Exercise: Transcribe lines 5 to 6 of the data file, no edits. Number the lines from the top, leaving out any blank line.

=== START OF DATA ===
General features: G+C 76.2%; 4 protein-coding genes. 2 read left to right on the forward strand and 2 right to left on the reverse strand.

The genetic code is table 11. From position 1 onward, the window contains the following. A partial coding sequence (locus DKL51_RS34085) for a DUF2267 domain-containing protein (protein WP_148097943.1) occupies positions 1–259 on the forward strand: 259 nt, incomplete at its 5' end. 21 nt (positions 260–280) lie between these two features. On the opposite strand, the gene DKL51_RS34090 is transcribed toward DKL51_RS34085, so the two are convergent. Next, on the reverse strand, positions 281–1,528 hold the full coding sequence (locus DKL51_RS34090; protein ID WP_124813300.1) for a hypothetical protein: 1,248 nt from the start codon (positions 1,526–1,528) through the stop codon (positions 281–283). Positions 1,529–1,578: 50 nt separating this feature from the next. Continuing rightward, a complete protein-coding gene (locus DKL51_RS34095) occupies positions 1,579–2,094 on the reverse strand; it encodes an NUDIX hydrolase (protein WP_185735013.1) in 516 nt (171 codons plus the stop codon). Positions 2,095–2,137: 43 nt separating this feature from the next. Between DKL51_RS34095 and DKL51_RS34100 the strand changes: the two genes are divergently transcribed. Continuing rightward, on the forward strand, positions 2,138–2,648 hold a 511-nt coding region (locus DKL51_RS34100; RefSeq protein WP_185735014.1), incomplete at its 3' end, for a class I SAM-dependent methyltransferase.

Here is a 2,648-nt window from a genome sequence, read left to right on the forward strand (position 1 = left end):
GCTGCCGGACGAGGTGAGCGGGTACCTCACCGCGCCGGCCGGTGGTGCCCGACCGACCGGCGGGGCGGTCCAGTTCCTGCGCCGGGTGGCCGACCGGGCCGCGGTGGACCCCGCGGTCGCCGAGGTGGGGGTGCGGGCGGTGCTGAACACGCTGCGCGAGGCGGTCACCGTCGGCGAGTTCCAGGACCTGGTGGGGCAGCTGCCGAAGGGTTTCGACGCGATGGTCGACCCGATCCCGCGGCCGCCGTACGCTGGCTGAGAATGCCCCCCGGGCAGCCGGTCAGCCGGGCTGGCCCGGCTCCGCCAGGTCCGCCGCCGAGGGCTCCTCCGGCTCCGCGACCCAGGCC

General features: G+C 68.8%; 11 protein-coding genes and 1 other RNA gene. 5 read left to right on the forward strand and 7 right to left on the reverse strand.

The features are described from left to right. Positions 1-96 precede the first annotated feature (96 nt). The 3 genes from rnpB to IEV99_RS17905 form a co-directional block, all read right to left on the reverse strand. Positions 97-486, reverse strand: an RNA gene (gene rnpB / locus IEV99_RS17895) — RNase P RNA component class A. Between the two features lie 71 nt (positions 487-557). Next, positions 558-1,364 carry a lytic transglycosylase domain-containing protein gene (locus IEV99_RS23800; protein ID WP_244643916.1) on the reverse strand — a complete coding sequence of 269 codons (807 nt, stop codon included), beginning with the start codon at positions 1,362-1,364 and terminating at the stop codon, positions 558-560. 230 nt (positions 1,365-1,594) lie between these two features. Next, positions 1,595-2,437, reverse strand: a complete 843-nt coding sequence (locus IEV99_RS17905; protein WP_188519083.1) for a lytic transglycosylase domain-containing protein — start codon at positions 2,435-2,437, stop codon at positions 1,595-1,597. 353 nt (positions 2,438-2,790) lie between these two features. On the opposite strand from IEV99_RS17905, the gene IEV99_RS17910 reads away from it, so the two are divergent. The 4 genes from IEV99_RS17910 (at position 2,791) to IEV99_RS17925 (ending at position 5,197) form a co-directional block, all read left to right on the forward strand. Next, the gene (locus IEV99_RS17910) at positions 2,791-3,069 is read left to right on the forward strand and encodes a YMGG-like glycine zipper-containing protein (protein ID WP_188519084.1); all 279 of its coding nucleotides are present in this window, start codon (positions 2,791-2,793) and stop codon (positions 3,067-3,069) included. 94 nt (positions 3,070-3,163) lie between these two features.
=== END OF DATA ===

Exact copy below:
General features: G+C 68.8%; 11 protein-coding genes and 1 other RNA gene. 5 read left to right on the forward strand and 7 right to left on the reverse strand.

The features are described from left to right. Positions 1-96 precede the first annotated feature (96 nt). The 3 genes from rnpB to IEV99_RS17905 form a co-directional block, all read right to left on the reverse strand. Positions 97-486, reverse strand: an RNA gene (gene rnpB / locus IEV99_RS17895) — RNase P RNA component class A. Between the two features lie 71 nt (positions 487-557). Next, positions 558-1,364 carry a lytic transglycosylase domain-containing protein gene (locus IEV99_RS23800; protein ID WP_244643916.1) on the reverse strand — a complete coding sequence of 269 codons (807 nt, stop codon included), beginning with the start codon at positions 1,362-1,364 and terminating at the stop codon, positions 558-560. 230 nt (positions 1,365-1,594) lie between these two features. Next, positions 1,595-2,437, reverse strand: a complete 843-nt coding sequence (locus IEV99_RS17905; protein WP_188519083.1) for a lytic transglycosylase domain-containing protein — start codon at positions 2,435-2,437, stop codon at positions 1,595-1,597. 353 nt (positions 2,438-2,790) lie between these two features. On the opposite strand from IEV99_RS17905, the gene IEV99_RS17910 reads away from it, so the two are divergent. The 4 genes from IEV99_RS17910 (at position 2,791) to IEV99_RS17925 (ending at position 5,197) form a co-directional block, all read left to right on the forward strand. Next, the gene (locus IEV99_RS17910) at positions 2,791-3,069 is read left to right on the forward strand and encodes a YMGG-like glycine zipper-containing protein (protein ID WP_188519084.1); all 279 of its coding nucleotides are present in this window, start codon (positions 2,791-2,793) and stop codon (positions 3,067-3,069) included. 94 nt (positions 3,070-3,163) lie between these two features.